OPINION: Paul Keating was once described as the "world's greatest treasurer" and last night's interview suggests he has not wavered in his own assessment of his legacy. But what, in fact, makes a great treasurer?
It's tempting to think that good economic instincts are the key. And Keating had great economic instincts. He had an intuitive grasp of the importance of market-oriented economic policy, particularly for a small open economy like Australia. He understood that a strong social safety net could only be sustained on the back of a strong economy. And he realized that heavy regulation and high tariffs benefited capital and hurt workers.
These instincts helped bring to Australia a tidal wave of economic modernisation from the mid 1980s: a floated dollar, deregulated banking system, the end of centralized wage-fixing, the privatization of the Commonwealth Bank and Qantas, and the beginnings of Reserve Bank independence.
But economic instincts alone are not sufficient. Keating was a formidable politician - skills most evident during his tenure as Prime Minister - but they were no less important in pulling off his remarkable collection of economic reforms as Treasurer.
In 1983 when Keating became Treasurer, before he could set a legislative agenda, he had to convince the right and the left of his own party to get behind his ambitious, pro-market economic agenda. No small task. As he said in interviews with Kerry O'Brien for the new ABC series Keating, when he first arrived in federal parliament the Left and Right were so divided they would rather drink with the Liberal members than each other.
Keating's inability to implement a goods and services tax, or "consumption tax", is perhaps the largest perceived stain on his economic legacy. Of course, it was Bob Hawke - the man Keating called "the envious little bastard" in margin notes in 1985 - who scuppered Keating's early push for a consumption tax.
Despite being on record in a draft 1985 white paper as saying a consumption tax was a good idea, he pummelled then Opposition leader John Hewson by opposing one, in the form of the GST during the 1993 election campaign. Like all economists, I think the GST was a crucial reform in broadening the tax base and allowing for lower, less distorting income tax rates. Serious credit is due to Keating's bête noir, John Howard, for having the courage to run for re-election on the GST in 1998, and win.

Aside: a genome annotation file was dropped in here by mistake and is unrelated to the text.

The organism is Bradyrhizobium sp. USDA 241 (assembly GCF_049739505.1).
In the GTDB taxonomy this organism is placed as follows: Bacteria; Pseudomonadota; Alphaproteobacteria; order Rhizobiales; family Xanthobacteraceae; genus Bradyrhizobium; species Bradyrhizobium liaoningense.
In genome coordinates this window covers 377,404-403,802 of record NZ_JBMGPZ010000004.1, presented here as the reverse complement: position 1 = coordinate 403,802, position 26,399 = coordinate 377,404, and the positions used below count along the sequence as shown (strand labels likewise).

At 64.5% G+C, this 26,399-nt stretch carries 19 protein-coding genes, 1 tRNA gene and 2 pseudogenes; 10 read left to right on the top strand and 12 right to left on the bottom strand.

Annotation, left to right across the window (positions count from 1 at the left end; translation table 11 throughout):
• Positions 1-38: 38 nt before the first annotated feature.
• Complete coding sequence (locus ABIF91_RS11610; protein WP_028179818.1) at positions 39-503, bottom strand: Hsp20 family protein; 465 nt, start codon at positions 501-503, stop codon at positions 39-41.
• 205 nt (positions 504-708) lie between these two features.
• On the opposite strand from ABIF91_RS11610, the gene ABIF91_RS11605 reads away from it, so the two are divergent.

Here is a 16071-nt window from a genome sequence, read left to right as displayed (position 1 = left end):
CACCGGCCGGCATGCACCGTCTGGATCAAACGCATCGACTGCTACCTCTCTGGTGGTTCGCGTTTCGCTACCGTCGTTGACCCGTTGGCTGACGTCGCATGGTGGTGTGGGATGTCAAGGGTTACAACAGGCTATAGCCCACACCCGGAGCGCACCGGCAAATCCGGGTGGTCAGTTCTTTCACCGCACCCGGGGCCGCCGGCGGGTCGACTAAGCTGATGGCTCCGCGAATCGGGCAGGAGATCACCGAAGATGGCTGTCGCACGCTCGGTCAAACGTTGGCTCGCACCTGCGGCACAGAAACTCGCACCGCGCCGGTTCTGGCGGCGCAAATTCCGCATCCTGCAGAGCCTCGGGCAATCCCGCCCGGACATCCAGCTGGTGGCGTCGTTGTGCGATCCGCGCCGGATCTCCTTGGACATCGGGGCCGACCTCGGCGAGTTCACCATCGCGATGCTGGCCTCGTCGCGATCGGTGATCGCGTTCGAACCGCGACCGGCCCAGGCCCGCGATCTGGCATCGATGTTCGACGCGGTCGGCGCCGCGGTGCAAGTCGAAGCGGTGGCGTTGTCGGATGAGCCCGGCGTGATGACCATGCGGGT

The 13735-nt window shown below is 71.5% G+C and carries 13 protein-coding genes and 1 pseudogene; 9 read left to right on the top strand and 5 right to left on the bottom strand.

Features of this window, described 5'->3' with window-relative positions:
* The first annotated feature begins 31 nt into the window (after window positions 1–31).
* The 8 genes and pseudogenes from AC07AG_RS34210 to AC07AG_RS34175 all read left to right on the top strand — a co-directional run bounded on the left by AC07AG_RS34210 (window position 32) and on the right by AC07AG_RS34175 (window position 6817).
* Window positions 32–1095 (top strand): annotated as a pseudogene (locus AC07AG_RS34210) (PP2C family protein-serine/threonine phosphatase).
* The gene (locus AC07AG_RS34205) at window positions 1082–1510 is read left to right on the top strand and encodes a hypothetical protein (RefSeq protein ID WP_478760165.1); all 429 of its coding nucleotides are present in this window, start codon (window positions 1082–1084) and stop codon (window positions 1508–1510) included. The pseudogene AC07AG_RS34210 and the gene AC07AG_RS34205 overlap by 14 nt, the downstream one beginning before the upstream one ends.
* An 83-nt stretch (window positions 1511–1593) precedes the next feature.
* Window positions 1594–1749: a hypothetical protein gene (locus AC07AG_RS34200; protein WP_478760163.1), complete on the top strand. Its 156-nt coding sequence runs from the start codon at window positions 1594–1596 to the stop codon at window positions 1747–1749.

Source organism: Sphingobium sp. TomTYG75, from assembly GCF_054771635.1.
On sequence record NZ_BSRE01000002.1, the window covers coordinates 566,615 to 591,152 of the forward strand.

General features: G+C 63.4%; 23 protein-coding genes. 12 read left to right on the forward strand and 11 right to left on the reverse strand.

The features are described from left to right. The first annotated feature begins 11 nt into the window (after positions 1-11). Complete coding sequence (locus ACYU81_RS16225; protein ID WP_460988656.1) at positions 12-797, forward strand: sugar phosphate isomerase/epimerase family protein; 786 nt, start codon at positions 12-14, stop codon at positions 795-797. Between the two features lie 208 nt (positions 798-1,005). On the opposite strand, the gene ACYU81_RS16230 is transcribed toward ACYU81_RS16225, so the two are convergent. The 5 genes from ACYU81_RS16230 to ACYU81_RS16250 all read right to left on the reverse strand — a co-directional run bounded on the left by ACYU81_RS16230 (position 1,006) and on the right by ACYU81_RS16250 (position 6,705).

It is tempting then, to judge Keating rather harshly for seeming political expedience in his anti-GST Hewson takedown. However, it was the same sort of political savvy and execution that allowed Keating to pull off a remarkable economic reform agenda in the 1980s. He had to simultaneously convince his own caucus, some nervous and sceptical elements of the business community, the Commonwealth bureaucracy, and the voters. That took great political acumen.
Several other Treasurers have suffered from a weakness in one of these traits.
Wayne Swan, a skilled politician very successful at implementing his agenda, lacked economic intuition. Remember the mining tax debacle, private health care rebate repeal and doubling of superannuation contribution taxes?
Peter Costello? He perhaps comes as close to Keating on both counts. But more on economics than politics. It's hard to imagine him finalizing Reserve Bank independence, balancing budgets and pushing through more privatization without both the benefit of Howard's political umbrella, and Keating's economic legacy. I would rank him very, very good. But not great.
Great Treasurers need to be intuitive economic thinkers, to be sure. But they need to be great politicians, too. Keating was both. And that explains how he transformed the Australian economy in a remarkable and lasting fashion. And also why the one other significant economic reform of the last 30 years, the GST, eluded him.
But we should forgive Keating his GST inconsistency. The desire to implement one was driven by his economic genius, and the willingness to denounce it by his political genius. And without both of those things the Australian economy would not have undergone the revolution it did, that benefits us all to this day.
Was he a great Treasurer? That's a bit like asking whether Jack Nicklaus was a great golfer, or Margaret Court or Rod Laver great tennis players. They set the benchmark. They define the term. Of course he was.
Richard Holden is a Professor of Economics in the Australian School of Business, UNSW.
This opinion piece was first published in The Drum.